The group, which drew on Marriner’s experience of playing in such chamber orchestras as the Jacques (founded by Reginald Jacques) and the Boyd Neel, met initially in his flat. But their keyboard player, John Churchill, who was director of music at the classical 18th-century church in Trafalgar Square, suggested they should give five concerts at St Martin's in the 1958-1959 season. The viola player Michael Bowie came up with the title Academy. The initial series went well, the BBC took note and a more ambitious series began on 13 November 1959, now considered the Academy's real starting point.

Louise Dyer, an Australian sheep farmer and entrepreneur who ran the characterful record label L'Oiseau Lyre, was impressed by the first concert and offered a contract for six records. On 25 and 26 March 1961 the Academy assembled in Conway Hall to record works by Corelli, Torelli, Locatelli, Albicastro and Handel. Marriner had to buy gut E-strings because the violins sounded too shrill in the hall's acoustic. Each player received £5, with no promise of royalties. Issued in 1962, the LP was well received, and that July a second programme was set down in Walthamstow Assembly Hall, east London. When Dyer died in 1962, Harley Usill's enterprising Argo label took over the Academy.

The group's LPs did so well that Marriner, with encouragement and coaching from the LSO's conductor Pierre Monteux, began to exchange his bow for the baton. The Academy soon expanded to a full chamber orchestra and, with major studio contracts from Decca and later EMI, Philips and Sony, eventually became the most recorded orchestra of all, covering a vast repertoire from the Baroque to the moderns.

By 1969 Marriner could give up playing in other orchestras and work full time with the Academy. The ultimate professional, he was able to attract the best players because they were aware that he knew what he was doing. Academy recordings were musicologically sound and technically polished. Thurston Dart played the harpsichord on some of them, even during his final illness, and soloists such as Alan Loveday and Iona Brown – who in 1978 became Marriner's successor in directing from the violin – lent further lustre to the lineup.

The Academy also toured worldwide and appeared at the large festivals, making a big impact at Salzburg under Marriner in 1982. In 1990 alone, the orchestra gave 114 concerts outside the UK with Marriner, and in 1993 it won a Queen's award for export achievement. Meanwhile, in 1969 Marriner had taken over the Los Angeles Chamber Orchestra, which took him to California twice a year until 1987.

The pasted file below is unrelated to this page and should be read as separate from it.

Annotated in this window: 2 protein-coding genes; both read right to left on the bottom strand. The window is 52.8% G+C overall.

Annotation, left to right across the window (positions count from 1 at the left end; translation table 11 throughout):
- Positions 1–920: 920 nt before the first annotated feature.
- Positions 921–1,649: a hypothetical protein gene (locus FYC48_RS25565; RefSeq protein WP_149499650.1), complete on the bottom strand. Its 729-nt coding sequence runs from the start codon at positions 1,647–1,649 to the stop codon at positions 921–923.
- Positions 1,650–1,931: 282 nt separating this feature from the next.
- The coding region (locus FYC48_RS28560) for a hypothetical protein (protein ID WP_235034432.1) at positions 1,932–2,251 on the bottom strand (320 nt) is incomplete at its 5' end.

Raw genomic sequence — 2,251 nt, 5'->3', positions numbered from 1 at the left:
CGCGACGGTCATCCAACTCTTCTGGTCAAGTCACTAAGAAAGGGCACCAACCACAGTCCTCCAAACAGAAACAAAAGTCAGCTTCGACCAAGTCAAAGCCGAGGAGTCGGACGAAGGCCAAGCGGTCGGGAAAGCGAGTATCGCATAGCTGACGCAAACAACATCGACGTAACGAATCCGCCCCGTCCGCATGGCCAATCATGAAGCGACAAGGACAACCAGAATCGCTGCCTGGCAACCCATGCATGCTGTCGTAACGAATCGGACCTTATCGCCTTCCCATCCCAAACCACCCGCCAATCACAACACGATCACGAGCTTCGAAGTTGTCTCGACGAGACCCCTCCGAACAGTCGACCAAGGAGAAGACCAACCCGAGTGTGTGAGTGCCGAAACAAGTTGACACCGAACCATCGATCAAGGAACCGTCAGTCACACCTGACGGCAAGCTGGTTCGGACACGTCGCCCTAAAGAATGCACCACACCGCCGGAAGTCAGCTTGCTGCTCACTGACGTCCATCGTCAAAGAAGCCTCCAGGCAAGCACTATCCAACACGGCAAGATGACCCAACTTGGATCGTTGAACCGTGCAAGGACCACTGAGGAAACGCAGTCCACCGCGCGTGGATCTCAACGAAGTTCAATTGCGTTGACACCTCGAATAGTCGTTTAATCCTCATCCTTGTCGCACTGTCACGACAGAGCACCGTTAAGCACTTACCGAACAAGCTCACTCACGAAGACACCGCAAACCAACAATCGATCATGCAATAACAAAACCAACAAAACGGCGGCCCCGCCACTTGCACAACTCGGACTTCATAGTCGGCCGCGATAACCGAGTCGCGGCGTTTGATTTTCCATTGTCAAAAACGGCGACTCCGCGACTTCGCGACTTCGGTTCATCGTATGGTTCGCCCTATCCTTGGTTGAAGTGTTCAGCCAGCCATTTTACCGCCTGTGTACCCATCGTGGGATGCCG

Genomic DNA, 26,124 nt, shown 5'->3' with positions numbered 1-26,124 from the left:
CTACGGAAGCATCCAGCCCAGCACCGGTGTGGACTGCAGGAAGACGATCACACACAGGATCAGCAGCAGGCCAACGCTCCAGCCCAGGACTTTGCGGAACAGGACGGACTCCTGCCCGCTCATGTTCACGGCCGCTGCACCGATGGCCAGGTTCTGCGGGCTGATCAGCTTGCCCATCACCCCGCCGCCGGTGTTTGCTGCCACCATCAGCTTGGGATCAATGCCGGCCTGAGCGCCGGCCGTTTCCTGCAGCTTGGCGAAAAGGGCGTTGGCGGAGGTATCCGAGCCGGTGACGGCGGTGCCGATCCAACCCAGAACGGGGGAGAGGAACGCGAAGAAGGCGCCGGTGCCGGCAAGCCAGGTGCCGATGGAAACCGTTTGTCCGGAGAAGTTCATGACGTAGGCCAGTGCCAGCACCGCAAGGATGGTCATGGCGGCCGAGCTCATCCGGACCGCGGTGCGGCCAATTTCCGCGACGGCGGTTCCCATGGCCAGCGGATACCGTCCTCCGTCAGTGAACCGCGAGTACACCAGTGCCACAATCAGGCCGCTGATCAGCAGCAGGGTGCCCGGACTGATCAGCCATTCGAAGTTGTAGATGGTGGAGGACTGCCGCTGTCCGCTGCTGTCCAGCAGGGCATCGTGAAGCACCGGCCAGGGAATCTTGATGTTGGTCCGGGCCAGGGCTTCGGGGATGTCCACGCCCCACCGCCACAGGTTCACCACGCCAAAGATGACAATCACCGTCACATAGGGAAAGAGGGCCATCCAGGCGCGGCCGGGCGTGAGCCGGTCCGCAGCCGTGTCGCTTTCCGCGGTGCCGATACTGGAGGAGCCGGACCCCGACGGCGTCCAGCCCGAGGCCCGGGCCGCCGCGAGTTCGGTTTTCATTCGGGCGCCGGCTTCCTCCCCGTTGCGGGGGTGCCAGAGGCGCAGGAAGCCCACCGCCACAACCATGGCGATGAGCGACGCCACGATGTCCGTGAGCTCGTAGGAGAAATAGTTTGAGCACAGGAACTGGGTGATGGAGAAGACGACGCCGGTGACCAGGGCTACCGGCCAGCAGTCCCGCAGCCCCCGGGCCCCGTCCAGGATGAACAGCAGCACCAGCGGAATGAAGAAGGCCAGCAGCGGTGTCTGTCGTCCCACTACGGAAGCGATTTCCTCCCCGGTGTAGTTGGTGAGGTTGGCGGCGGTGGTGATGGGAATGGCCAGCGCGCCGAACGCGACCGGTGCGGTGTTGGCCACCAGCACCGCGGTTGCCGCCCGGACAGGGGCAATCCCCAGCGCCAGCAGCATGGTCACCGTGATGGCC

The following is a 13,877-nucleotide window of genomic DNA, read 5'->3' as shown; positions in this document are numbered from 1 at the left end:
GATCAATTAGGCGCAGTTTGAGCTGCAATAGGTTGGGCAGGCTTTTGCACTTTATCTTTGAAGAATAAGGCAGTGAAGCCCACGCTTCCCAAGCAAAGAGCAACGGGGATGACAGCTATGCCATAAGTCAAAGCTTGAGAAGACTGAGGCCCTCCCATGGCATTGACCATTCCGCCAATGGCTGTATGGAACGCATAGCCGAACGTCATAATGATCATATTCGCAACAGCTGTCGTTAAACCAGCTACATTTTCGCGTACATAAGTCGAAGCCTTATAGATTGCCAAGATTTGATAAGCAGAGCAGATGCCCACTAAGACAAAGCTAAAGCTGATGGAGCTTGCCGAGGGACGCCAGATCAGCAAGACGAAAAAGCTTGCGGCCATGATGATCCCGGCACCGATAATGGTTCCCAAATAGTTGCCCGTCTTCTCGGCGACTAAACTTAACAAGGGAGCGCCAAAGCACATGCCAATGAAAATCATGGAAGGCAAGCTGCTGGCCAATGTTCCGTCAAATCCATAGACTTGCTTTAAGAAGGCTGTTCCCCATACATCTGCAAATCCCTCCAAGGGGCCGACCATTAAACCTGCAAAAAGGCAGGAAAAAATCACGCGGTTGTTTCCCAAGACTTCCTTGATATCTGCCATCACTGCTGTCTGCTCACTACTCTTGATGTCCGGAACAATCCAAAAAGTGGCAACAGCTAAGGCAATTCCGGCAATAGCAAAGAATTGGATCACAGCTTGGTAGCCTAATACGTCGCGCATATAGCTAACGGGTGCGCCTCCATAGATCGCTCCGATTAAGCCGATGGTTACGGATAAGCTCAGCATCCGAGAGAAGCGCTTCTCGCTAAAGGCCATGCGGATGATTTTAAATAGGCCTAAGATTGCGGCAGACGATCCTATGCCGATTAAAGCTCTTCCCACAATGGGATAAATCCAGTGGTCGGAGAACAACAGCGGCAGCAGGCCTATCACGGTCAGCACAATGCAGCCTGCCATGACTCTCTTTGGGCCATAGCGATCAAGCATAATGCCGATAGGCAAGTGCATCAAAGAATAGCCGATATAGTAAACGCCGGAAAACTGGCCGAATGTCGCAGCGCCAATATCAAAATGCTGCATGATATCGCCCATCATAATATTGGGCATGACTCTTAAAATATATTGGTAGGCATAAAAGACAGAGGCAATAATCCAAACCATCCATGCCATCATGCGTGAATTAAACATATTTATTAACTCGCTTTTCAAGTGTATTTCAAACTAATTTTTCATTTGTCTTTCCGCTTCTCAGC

Born in Lincoln to Herbert, a carpenter, and Ethel (nee Roberts), Marriner was taught the violin and piano by his father before opting for the violin and studying with Frederick Mountney. He was educated at Lincoln school and entered the Royal College of Music in London on a scholarship in 1939. His studies with Edward Elgar's friend Billy Reed were disrupted by second world war service in Army reconnaissance (1941-1943), but on being invalided out, after five months in hospital, he went back to the RCM. He then spent a year at the Paris Conservatoire, studying with the virtuoso violinist René Benedetti. After a year teaching music at Eton, he joined the Martin Quartet in 1949 as second fiddle to the Canadian violinist David Martin.

An even more powerful influence was Dart, in whose Jacobean Ensemble he played from 1951; with Dart and such enterprises as the American Vanguard record label, he was in at the beginning of the modern "early music" movement. He also founded the Virtuoso String Trio. But he earned much of his living playing in London orchestras: he was in the Philharmonia when Arturo Toscanini came to conduct in 1952 and he joined the LSO in 1954 as principal second violin, a post he held until 1969. In 1971 he made his debut with the New York Chamber Orchestra. He worked with the Gulbenkian Orchestra in Lisbon and the Israel Chamber Orchestra in Tel Aviv, and in 1973 conducted the inaugural concerts of the Australian Chamber Orchestra in Sydney.

In 1977 he made his New York Philharmonic debut with a Mozart programme; and he conducted the Detroit Symphony Orchestra a good deal. He also worked in Britain with the Northern Sinfonia from 1971, and from 1979 to 1987 was in charge of the Minnesota Orchestra. At the same time he conducted regularly in Germany, notably with the Stuttgart Radio Symphony Orchestra (1986-89).